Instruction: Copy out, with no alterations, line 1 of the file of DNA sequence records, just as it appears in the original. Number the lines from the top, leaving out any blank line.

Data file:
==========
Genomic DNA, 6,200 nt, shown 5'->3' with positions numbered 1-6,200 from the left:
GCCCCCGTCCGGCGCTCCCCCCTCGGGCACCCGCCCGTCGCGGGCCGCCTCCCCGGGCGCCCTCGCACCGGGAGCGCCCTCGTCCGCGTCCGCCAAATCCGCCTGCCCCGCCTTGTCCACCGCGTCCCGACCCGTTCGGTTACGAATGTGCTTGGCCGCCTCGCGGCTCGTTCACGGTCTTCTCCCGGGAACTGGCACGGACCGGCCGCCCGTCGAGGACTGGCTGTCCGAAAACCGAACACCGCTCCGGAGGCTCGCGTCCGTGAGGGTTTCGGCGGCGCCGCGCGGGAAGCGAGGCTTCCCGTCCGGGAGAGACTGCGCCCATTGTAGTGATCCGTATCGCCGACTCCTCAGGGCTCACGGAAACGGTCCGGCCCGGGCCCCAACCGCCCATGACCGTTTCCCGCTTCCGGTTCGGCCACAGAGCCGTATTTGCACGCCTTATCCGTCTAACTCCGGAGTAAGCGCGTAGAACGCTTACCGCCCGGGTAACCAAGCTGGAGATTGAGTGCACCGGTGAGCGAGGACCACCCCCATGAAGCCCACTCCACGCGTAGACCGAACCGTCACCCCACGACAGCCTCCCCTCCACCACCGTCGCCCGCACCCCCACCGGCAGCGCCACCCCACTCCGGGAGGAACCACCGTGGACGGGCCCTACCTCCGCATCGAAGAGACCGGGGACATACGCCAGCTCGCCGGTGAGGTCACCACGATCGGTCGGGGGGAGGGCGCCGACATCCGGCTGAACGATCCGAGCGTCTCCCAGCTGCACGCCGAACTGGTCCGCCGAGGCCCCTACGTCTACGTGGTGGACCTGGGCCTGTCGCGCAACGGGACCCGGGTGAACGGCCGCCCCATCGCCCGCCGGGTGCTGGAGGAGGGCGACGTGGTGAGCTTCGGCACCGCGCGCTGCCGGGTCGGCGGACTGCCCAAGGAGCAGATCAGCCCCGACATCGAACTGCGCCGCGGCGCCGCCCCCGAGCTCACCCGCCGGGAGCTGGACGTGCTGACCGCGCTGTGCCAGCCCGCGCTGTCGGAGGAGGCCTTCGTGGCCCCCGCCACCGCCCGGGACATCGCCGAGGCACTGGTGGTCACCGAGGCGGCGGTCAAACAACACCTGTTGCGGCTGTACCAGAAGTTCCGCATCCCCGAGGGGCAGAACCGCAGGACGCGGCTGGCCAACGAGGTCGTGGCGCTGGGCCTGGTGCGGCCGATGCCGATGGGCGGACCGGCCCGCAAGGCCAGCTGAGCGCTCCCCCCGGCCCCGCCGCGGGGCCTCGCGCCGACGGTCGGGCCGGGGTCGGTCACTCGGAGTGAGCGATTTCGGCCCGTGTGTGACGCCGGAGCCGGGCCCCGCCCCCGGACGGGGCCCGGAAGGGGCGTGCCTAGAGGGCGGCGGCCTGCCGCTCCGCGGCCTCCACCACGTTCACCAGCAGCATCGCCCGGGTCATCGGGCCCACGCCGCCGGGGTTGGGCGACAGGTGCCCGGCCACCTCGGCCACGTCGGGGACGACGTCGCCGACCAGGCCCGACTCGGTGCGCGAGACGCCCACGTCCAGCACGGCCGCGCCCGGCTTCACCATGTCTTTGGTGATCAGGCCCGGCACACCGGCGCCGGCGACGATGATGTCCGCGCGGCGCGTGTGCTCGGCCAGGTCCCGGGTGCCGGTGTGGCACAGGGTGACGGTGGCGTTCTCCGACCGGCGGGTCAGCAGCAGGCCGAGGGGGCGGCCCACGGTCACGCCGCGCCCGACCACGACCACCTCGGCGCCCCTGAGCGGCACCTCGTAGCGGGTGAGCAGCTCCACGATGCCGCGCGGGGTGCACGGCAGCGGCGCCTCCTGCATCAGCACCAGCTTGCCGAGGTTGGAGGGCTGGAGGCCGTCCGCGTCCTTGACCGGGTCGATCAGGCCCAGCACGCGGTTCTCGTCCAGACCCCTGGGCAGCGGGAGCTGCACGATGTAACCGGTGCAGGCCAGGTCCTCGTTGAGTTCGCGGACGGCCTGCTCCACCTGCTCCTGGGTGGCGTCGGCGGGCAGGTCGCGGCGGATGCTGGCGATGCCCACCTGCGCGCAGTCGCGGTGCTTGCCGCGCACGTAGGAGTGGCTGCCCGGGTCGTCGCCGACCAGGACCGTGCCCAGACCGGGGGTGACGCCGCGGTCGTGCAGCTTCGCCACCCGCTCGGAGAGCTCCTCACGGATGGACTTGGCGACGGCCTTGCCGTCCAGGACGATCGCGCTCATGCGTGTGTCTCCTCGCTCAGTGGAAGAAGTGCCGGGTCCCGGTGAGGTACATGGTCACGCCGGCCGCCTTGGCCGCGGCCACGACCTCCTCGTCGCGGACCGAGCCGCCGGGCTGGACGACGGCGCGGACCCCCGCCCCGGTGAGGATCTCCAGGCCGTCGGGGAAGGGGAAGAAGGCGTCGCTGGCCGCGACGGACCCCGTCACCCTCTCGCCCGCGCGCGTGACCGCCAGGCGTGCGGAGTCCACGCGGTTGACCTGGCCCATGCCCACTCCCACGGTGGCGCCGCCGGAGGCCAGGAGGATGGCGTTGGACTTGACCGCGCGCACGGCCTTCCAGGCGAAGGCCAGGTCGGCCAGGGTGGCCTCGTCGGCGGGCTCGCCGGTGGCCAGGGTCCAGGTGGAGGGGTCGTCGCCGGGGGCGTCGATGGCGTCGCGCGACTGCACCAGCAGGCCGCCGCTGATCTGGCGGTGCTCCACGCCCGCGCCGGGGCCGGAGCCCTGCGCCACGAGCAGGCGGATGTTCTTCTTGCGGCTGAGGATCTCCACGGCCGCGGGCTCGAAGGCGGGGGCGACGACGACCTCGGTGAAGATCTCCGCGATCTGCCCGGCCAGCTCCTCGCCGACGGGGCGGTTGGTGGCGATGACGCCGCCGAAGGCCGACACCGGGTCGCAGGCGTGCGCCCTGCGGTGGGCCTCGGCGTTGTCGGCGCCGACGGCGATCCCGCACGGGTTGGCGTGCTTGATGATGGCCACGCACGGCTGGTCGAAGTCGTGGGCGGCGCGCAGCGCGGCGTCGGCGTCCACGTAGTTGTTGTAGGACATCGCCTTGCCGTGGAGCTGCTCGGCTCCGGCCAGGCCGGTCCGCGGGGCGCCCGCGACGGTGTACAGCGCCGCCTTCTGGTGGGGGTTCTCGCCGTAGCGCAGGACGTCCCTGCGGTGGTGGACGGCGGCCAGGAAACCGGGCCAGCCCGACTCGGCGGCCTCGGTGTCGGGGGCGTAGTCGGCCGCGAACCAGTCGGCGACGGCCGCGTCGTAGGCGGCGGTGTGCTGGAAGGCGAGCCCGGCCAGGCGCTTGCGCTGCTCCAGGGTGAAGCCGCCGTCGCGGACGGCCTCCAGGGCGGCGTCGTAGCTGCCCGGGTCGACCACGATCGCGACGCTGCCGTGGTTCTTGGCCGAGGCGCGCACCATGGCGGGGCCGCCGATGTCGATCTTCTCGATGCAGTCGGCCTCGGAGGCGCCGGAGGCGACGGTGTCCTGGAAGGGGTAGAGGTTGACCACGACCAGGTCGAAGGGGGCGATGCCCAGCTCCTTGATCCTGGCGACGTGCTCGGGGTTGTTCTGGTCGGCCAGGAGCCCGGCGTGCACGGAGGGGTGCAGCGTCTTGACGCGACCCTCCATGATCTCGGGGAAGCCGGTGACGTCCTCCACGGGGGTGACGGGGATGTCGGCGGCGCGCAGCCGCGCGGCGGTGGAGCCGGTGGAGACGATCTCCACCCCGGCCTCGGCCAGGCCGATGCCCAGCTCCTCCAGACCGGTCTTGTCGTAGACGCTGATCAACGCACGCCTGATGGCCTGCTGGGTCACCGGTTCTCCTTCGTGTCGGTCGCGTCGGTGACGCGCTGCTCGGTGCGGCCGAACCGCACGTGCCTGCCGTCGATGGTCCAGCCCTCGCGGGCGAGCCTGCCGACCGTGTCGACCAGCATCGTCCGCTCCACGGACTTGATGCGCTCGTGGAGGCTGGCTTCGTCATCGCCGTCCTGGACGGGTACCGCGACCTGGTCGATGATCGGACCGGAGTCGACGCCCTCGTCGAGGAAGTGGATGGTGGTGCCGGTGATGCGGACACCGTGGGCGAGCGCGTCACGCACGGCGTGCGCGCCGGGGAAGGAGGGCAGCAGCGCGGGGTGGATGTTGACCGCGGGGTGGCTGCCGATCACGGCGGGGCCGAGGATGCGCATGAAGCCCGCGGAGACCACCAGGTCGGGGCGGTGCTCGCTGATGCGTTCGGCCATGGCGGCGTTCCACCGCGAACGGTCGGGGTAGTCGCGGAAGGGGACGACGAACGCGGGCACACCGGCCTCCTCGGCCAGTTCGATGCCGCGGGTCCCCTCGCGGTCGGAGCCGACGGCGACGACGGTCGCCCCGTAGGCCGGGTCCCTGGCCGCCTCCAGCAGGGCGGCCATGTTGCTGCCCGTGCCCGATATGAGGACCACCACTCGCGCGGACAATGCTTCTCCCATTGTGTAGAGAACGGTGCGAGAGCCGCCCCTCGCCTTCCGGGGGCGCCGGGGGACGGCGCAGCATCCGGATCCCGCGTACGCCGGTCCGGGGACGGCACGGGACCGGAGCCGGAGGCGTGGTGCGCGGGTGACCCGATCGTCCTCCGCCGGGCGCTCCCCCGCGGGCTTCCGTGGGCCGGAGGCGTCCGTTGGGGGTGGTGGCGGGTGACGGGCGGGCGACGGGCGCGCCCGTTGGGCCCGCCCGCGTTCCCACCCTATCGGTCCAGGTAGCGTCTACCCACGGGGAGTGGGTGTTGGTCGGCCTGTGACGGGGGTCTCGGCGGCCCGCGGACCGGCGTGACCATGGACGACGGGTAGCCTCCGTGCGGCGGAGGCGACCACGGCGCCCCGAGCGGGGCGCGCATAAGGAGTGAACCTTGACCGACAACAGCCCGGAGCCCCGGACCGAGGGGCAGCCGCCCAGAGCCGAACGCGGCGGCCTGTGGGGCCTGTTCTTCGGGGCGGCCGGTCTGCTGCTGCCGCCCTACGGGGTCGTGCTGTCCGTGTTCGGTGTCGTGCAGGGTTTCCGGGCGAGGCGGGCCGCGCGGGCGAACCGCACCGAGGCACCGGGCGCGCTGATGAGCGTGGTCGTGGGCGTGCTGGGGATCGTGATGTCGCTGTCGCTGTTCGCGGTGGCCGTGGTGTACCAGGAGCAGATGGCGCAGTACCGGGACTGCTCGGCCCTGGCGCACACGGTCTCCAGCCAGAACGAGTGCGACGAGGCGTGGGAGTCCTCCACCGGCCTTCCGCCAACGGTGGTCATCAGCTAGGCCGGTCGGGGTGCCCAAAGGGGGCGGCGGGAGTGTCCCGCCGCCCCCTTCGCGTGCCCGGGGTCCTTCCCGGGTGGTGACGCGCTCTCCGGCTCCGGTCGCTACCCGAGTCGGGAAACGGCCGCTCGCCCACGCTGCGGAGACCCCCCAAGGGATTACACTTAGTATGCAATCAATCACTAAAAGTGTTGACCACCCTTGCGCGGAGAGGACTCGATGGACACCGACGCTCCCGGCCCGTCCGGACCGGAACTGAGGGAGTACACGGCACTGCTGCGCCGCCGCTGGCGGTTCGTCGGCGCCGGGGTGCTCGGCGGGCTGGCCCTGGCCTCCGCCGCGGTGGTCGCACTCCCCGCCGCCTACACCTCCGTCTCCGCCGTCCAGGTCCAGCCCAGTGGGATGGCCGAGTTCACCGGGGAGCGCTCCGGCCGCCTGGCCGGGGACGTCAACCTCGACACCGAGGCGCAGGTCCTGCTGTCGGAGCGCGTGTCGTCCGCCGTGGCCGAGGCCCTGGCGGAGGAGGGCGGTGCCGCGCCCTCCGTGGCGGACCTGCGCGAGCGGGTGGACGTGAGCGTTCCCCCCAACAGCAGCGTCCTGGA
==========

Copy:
Genomic DNA, 6,200 nt, shown 5'->3' with positions numbered 1-6,200 from the left: